Our Ocean Portal Educators’ Corner provides you with activities, lessons and educational resources to bring the ocean to life for your students. We have collected top resources from our collaborators to provide you with teacher-tested, ocean science materials for your classroom. We hope these resources, along with the rich experience of the Ocean Portal, will help you inspire the next generation of ocean stewards.
Featured Lesson Plans
Search Lesson Plans
Find lessons/activities by topic, title or grade levels. Sort by newest or alphabetically. Lessons were developed by ocean science and education organizations like NOAA, COSEE, and NMEA to help you bring the ocean to your classroom.
To introduce students to ocean currents and the transport of marine debris, spilled oil, and other pollutants in the ocean.
The rise and fall of the ocean tides is a predictable phenomenon influenced by the gravitational pull of the sun and moon. Here, students will learn about how tides are measured and predicted so that they can then create a presentation for fifth and sixth graders about the topic. Students will also become familiar with publically available data that anyone can use to study the tides.
California Academy of Sciences
Students will learn via experimentation that ice formations on land will cause a rise in sea level when they melt, whereas ice formations on water will not cause a rise in sea level when they melt. Students will learn that ice is less dense than water and that ice displaces water equal to the mass of the ice.
Students will use and describe how a variety of objects provide metaphors for why climate change is occurring and the impacts resulting from it. Students will demonstrate the ability to interpret metaphors, describe the factors contributing to climate change and make connections between human behavior and environmental changes.
NOAA Ocean Explorer
Students describe alternative theories for arrival of first humans to come to America. Students explain evidence for these theories and explain how exploration of a submerged segment of Gulf Of Mexico coast may give insight into origin of native Americans. Students describe role of skepticism in scientific theory.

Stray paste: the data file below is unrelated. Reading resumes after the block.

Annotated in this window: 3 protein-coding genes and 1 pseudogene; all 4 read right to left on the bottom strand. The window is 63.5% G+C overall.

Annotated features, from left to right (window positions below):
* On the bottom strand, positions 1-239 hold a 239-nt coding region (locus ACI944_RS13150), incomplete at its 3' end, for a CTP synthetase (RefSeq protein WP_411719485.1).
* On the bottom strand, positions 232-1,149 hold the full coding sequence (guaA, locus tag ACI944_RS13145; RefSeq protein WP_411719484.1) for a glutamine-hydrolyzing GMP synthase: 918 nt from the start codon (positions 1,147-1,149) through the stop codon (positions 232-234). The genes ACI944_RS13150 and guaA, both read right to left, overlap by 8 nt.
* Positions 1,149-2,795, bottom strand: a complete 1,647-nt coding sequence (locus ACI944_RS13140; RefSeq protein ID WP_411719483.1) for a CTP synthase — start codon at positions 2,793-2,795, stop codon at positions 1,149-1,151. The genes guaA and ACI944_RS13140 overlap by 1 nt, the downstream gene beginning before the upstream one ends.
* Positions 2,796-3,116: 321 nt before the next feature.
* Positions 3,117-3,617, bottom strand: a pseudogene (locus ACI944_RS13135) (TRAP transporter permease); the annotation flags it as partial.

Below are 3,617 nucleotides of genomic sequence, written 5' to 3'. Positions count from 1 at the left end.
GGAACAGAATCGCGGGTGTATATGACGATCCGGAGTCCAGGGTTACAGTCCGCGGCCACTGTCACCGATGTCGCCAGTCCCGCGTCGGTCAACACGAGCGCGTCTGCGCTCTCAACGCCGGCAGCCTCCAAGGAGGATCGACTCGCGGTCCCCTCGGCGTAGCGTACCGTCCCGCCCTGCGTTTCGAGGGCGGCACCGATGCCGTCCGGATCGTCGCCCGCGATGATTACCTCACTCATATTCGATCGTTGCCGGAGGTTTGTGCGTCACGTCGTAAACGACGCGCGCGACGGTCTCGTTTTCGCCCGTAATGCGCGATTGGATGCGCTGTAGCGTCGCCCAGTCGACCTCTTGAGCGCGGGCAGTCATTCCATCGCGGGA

NOAA Ocean Explorer
Students utilize a grid system to document the location of artifacts recovered from a model shipwreck site. Students use data about the location and types of artifacts recovered from a model shipwreck site to draw inferences about the sunken ship and the people who were aboard. Students identify and explain types of evidence and expertise that can help verify the nature and historical content of artifacts recovered from shipwrecks.
NOAA Ocean Service
What discoveries and human benefits have resulted from exploration of the Earth’s deep oceans? Students will be able to describe at least three human benefits that have resulted from explorations of the Earth’s deep oceans. Students will be able to identify separate examples of Ocean Exploration expeditions focused on historical, biological, and physical features of the Earth’s deep oceans.
This supplement was developed for university level students, but can be adapted for middle and high school students. This supplement to Oceanography Magazine focuses on educational approaches to help engage students in learning and offers a collection of hands-on/minds-on activities for teaching physical concepts that are fundamental in oceanography. These key concepts include density, pressure, buoyancy, heat and temperature, and gravity waves.
NOAA Ocean Explorer
A curriculum for teachers of Grades 6-12 that takes lesson plans that were developed for NOAA Voyages of Discovery and the Ocean Explorer Web Site and presents them in a comprehensive scope and sequence through subject area categories that cut across individual expeditions.
Often mislabeled as man-eaters, sharks prefer to eat creatures in the sea. Students learn about how different sharks play different roles in a food web.